A woman walks past the Marriner S. Eccles Federal Reserve building as it is reflected in a puddle of water in Washington, D.C., on Jan. 27, 2015.
Andrew Harrer—Bloomberg/Getty Images
By Paul J. Lim
September 29, 2016

A week after the Federal Reserve refused to raise interest rates from their historic lows, Fed chair Janet Yellen told Congress that there is no “fixed timetable” for lifting or “normalizing” short-term borrowing costs.

What Yellen didn’t tell Congress is that even if the Fed were to raise rates in December, as many economists are currently predicting, rates probably won’t get back to normal for perhaps a decade if not longer.

How’s that?

Historically, the federal funds rate—what banks charge one another on overnight loans—has stood at about 5% on average, which is a far cry from today’s range of 0.25% to 0.50%. Of course, that long-term average includes the sky-high rates of the 1970s. If you look at just the past 20 years, short term rates have averaged 3.7%.

The Fed’s Trajectory

After the central bank’s September meeting, Yellen noted at a press conference that “the median projection for the federal funds rate rises only gradually to 1.1% at the end of next year, 1.9% at the end of 2018, and 2.6% by the end of 2019.” That’s still about 1 percentage point below the historic average.

Be that as it may, let’s assume that everything goes as planned and sometime in 2019, short-term borrowing costs stand at 2.6%.

What are the odds that between now and 2019, the economy doesn’t slip into another recession?

Close to nil. Historically, the average economic expansion has lasted 58.4 months, or just under five years, according to the National Bureau of Economic Research, the organization of economists that is seen as the official record-keepers of business cycles.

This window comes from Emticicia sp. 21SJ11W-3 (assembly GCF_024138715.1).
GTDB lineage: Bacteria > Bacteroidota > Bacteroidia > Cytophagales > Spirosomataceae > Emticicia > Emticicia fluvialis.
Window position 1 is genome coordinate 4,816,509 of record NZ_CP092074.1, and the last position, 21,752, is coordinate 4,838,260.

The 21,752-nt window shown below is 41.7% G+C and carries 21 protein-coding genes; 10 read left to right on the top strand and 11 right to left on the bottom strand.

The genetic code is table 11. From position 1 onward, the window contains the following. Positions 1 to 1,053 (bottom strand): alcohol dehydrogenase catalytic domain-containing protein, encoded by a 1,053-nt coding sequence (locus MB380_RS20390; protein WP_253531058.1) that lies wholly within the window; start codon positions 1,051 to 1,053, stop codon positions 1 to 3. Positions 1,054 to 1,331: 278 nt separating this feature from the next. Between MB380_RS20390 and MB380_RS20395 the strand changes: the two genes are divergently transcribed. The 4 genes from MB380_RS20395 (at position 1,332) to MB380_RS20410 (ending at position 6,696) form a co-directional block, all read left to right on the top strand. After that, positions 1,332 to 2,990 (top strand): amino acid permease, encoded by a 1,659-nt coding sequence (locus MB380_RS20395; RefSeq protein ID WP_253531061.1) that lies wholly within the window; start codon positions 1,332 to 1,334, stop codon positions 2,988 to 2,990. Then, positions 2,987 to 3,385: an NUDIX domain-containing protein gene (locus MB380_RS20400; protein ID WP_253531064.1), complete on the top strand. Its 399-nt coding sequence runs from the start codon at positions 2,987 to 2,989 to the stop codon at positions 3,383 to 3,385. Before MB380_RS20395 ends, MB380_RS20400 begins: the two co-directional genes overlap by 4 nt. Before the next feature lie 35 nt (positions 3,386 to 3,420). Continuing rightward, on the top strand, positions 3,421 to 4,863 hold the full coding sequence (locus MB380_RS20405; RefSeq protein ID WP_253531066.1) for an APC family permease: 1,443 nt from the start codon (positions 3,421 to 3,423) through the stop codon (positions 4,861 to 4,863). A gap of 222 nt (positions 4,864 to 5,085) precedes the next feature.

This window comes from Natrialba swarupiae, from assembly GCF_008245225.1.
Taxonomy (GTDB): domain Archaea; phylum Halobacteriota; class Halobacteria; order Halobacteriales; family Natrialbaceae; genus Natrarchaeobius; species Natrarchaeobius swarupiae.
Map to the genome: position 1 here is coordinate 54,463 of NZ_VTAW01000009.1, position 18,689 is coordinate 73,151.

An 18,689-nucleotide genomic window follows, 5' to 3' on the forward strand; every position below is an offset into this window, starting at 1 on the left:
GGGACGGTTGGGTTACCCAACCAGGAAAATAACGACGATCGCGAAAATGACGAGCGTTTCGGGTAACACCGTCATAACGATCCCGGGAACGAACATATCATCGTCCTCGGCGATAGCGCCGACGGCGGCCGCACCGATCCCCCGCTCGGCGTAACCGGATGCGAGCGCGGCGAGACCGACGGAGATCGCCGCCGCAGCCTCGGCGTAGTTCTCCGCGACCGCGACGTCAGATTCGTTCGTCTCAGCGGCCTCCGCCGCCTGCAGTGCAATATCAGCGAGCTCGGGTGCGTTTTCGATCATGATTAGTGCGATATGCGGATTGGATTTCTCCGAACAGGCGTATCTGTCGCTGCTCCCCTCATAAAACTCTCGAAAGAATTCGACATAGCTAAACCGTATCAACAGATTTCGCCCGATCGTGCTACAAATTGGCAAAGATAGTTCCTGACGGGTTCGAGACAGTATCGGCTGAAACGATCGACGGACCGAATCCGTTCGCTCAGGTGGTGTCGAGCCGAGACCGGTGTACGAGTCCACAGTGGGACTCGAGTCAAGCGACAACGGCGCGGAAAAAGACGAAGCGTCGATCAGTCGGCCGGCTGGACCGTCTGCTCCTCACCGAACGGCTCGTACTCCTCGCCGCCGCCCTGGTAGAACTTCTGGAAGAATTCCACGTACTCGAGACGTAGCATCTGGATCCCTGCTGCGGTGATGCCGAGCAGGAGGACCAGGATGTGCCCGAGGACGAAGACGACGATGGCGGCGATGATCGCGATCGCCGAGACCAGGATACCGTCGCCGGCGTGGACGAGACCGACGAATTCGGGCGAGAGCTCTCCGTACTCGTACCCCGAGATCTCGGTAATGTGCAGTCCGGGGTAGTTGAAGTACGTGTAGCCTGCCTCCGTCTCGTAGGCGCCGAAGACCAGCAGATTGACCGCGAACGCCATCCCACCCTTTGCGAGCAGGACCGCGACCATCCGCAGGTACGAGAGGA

The Next Downturn

The current economic expansion, which began in June 2009, is now more than seven years old. By the end of 2019, this economic recovery will be 10+ years old, which would make it the longest recovery ever. Since 1857, there’s actually been only one cycle that ever made it to 10 years: the 1990s tech boom.

Assuming interest rates hit 2.9% by the end of 2019, as the Fed is projecting, a recession at that juncture would mean the central bank will likely have to turn right back around and start trimming rates to boost the economy.

Since World War II, the average recession has lasted approximately one year. And in the past three recessions, the Fed has cut short-term rates by about 3 percentage points. If the next downturn follows form, the Fed will have to cut rates from 2.9% in 2019 back down to about zero by 2020.

The Subsequent Rebound

The Fed rarely starts to worry about the economy overheating until the very late stages of a recovery. With the average economic expansion lasting about five years, that means the Fed won’t start raising rates until 2024—and rates won’t get anywhere near the historic 3.7% average until 2025 at the earliest.

In other words, be prepared to wait for a very long time.

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